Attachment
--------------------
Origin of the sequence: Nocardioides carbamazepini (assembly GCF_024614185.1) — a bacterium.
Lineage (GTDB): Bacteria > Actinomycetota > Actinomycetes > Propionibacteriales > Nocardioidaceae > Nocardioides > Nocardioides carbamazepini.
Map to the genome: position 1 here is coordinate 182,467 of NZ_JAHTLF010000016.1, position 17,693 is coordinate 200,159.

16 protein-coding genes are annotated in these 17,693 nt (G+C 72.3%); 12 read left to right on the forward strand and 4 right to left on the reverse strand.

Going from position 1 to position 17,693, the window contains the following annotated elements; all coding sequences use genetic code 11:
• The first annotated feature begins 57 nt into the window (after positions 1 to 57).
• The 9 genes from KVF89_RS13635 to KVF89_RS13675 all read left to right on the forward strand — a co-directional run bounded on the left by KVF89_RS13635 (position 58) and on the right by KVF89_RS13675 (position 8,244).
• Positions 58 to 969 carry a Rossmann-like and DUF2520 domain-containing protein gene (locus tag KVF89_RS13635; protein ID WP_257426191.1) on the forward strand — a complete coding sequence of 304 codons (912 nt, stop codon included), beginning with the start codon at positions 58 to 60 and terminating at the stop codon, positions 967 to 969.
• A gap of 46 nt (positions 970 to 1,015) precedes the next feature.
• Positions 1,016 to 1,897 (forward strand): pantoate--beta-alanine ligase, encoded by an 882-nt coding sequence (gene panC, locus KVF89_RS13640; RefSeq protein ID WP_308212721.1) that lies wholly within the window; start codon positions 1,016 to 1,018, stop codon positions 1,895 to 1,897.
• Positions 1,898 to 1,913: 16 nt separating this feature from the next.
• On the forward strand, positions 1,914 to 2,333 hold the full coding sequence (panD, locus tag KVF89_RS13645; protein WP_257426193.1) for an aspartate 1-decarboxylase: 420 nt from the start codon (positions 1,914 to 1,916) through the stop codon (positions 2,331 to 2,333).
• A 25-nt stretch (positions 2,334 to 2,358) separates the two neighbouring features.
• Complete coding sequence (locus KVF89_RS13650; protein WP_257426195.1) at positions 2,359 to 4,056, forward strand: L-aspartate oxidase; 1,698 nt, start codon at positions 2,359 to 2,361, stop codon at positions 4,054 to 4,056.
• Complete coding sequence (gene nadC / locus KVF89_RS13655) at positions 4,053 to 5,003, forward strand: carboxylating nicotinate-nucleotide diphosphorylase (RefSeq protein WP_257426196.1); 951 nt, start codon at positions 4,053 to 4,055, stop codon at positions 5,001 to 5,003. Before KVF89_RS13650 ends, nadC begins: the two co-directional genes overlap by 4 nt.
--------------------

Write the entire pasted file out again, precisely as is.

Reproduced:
Origin of the sequence: Nocardioides carbamazepini (assembly GCF_024614185.1) — a bacterium.
Lineage (GTDB): Bacteria > Actinomycetota > Actinomycetes > Propionibacteriales > Nocardioidaceae > Nocardioides > Nocardioides carbamazepini.
Map to the genome: position 1 here is coordinate 182,467 of NZ_JAHTLF010000016.1, position 17,693 is coordinate 200,159.

16 protein-coding genes are annotated in these 17,693 nt (G+C 72.3%); 12 read left to right on the forward strand and 4 right to left on the reverse strand.

Going from position 1 to position 17,693, the window contains the following annotated elements; all coding sequences use genetic code 11:
• The first annotated feature begins 57 nt into the window (after positions 1 to 57).
• The 9 genes from KVF89_RS13635 to KVF89_RS13675 all read left to right on the forward strand — a co-directional run bounded on the left by KVF89_RS13635 (position 58) and on the right by KVF89_RS13675 (position 8,244).
• Positions 58 to 969 carry a Rossmann-like and DUF2520 domain-containing protein gene (locus tag KVF89_RS13635; protein ID WP_257426191.1) on the forward strand — a complete coding sequence of 304 codons (912 nt, stop codon included), beginning with the start codon at positions 58 to 60 and terminating at the stop codon, positions 967 to 969.
• A gap of 46 nt (positions 970 to 1,015) precedes the next feature.
• Positions 1,016 to 1,897 (forward strand): pantoate--beta-alanine ligase, encoded by an 882-nt coding sequence (gene panC, locus KVF89_RS13640; RefSeq protein ID WP_308212721.1) that lies wholly within the window; start codon positions 1,016 to 1,018, stop codon positions 1,895 to 1,897.
• Positions 1,898 to 1,913: 16 nt separating this feature from the next.
• On the forward strand, positions 1,914 to 2,333 hold the full coding sequence (panD, locus tag KVF89_RS13645; protein WP_257426193.1) for an aspartate 1-decarboxylase: 420 nt from the start codon (positions 1,914 to 1,916) through the stop codon (positions 2,331 to 2,333).
• A 25-nt stretch (positions 2,334 to 2,358) separates the two neighbouring features.
• Complete coding sequence (locus KVF89_RS13650; protein WP_257426195.1) at positions 2,359 to 4,056, forward strand: L-aspartate oxidase; 1,698 nt, start codon at positions 2,359 to 2,361, stop codon at positions 4,054 to 4,056.
• Complete coding sequence (gene nadC / locus KVF89_RS13655) at positions 4,053 to 5,003, forward strand: carboxylating nicotinate-nucleotide diphosphorylase (RefSeq protein WP_257426196.1); 951 nt, start codon at positions 4,053 to 4,055, stop codon at positions 5,001 to 5,003. Before KVF89_RS13650 ends, nadC begins: the two co-directional genes overlap by 4 nt.